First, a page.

On 25-jan-2006, at 7:27, Talin wrote:
> I've been stuggling with PyObjC lately, and I am having the hardest
> time just getting the simplest program to compile and run.
> I don't know whether or not some of my problems stem from my
> somewhat unusual Python installation, but I suspect that most of
> the problems I am seeing are unrelated. At the moment I have both
> the built-in Python 2.3 that comes with OS X, and I also have an up
> to date Python 2.4 which I installed via darwinports. Python
> modules that I install via easy_install tend to end up in /usr/
> local, whereas modules that I install via darwinports end up in /
> opt/local. Mostly, I just try to use easy_install as much as
> possible, and only use darwinports for things aren't able to be
> installed that way (like psycopg). This setup is a bit strange, but
> mostly seems to work - at least, I have no problems running
> Here are some of the problems that I am having:
> 1) Sourceforge package downloads via easy_install appear to be
> broken at the current time, so I'm having to install everything
> manually. When I execute "sudo easy_install pyobjc" I get "No META
> HTTP-EQUIV="refresh" found in Sourceforge page". I've tried
> updating setuptools with the -U option (force upgrade), but this
> doesn't seem to help.
> 2) I tried several of the pre-built installers for pyobjc, but I
> suspect that they may be putting packages in the wrong place. So I
> decided to build and install pyobjc manually. Well, I quickly
> learned that while the installer for pyobjc includes py2app, doing
> a manual install requires me to download and install all of the
> various py2app components separately, such as macholib, etc.
The correct version of py2app is included in the source archives of
PyObjC (in the source-deps directory).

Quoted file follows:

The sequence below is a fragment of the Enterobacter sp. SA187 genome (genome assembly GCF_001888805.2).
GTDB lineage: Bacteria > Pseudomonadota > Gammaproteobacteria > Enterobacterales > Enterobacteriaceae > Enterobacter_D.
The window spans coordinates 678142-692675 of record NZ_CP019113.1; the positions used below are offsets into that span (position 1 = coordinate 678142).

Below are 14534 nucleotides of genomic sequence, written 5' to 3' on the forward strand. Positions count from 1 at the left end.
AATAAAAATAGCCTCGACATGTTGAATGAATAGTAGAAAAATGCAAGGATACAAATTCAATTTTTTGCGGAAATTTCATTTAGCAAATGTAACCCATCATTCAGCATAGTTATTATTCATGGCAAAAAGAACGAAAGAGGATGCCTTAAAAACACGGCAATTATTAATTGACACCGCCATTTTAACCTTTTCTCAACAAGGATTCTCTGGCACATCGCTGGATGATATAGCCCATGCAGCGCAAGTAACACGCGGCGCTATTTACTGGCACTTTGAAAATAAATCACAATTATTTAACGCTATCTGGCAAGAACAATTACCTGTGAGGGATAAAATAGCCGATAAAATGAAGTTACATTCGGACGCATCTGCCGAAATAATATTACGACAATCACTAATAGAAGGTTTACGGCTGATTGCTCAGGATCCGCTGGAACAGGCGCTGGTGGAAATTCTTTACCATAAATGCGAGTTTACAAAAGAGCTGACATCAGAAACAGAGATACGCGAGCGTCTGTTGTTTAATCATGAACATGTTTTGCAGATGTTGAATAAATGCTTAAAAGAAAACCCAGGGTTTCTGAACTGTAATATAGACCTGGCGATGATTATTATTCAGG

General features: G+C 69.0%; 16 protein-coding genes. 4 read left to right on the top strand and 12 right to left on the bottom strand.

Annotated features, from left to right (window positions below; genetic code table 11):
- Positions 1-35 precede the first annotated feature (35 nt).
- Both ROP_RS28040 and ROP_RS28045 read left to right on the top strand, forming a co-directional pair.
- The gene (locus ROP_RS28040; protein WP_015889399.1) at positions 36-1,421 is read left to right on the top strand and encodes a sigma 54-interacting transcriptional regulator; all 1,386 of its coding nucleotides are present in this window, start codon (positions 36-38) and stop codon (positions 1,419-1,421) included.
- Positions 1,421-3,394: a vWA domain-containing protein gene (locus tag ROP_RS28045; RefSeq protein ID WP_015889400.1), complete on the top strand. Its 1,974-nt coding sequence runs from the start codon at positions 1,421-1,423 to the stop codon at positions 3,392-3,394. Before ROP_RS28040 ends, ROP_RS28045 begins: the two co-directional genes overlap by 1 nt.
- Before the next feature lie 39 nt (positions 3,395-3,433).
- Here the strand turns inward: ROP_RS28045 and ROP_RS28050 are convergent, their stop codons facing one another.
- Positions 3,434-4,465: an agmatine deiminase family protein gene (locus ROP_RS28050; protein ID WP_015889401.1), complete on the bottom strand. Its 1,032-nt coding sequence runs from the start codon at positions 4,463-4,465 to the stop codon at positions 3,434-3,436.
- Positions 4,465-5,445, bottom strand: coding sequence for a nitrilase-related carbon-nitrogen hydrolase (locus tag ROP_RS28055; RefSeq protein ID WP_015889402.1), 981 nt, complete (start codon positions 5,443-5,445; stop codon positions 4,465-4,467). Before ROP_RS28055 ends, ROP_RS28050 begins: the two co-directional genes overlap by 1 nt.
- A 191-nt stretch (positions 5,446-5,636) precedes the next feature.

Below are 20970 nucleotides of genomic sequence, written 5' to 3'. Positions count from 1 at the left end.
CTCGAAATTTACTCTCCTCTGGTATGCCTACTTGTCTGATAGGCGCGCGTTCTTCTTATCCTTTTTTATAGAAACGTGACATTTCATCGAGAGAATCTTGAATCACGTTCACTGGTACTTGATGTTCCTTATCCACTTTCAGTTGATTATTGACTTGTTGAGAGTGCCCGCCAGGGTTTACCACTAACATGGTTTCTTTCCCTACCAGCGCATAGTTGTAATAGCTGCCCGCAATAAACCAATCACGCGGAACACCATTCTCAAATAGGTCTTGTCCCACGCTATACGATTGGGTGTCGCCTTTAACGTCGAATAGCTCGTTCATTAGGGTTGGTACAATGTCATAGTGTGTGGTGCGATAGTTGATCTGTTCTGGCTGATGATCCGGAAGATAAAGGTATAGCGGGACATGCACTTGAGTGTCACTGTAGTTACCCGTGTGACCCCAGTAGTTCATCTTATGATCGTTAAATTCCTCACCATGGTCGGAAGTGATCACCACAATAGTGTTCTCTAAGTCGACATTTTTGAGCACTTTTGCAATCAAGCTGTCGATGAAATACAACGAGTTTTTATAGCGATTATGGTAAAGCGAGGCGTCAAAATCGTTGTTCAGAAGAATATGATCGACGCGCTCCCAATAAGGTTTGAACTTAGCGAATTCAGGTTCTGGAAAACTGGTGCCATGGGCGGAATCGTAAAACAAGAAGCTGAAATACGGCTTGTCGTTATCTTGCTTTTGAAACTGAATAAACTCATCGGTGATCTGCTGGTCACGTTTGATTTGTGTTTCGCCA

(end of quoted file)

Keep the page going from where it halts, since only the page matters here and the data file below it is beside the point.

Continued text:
BTW. You can install pyobjc from source using 'python setup.py
bdist_mpkg --open'. This will create a binary installer and open it
in Installer.app. I'd guess that this also works with darwinports
port of python.
> After several hours of head-scratching, downloading, installing,
> configuring, and re-installing, I had what I thought might be a
> working pyobjc installation. I created a simple "Hello World"
> project, and tried to build it. No luck.
> 3) When I first loaded the project, the "run" menu was ghosted.
> Turns out (after about 2 hours of googling, and finally calling up
> a mac friend on iChat) that this was because the code templates for
> creating a PyObjC project in XCode didn't create any executables. I
> added a custom executable by hand, using /usr/bin/env as described
> in the online docs.
The XCode templates assume a framework install of Python. I don't use
them myself and can't really help you with them.
> 4) However, the custom executable doesn't work very well - when I
> try to run it, it gives a "permission denied" error, because the
> application file produced by the build doesn't have execute
> permissions set. Moreover, each time I do a build, it resets the
> permission bits back to non-executable, so I have to manually do a
> chmod a+x after each build.
> 5) Doing manual chmod quickly gets tiresome, so I tried to find
> some method that would allow me to do it automatically. I decided
> add a RunScript that adds the execute perms. However, I am unable
> to do this because all of the "add build phase" menu items are
> grayed out. I suspect there is something strange about the targets
> created by the template.
> 6) Even doing a manual chmod, I had to add the PyRuntimeLocations
> to the info.plist manually so that it could find the frameworks.
> 7) After all this, I try to run the program, and it says it can't
> find PyObjCTools, and exits.
> Anyway, I think I've spent about two days wrestling with trying to
> get "hello world" to build and run, and so far I haven't managed
> even that. I'm particularly frustrated because of all of the PyObjC
> tutorials that claim how easy it is to create a project. :(
> Hoping you can help me out...
> -- Talin
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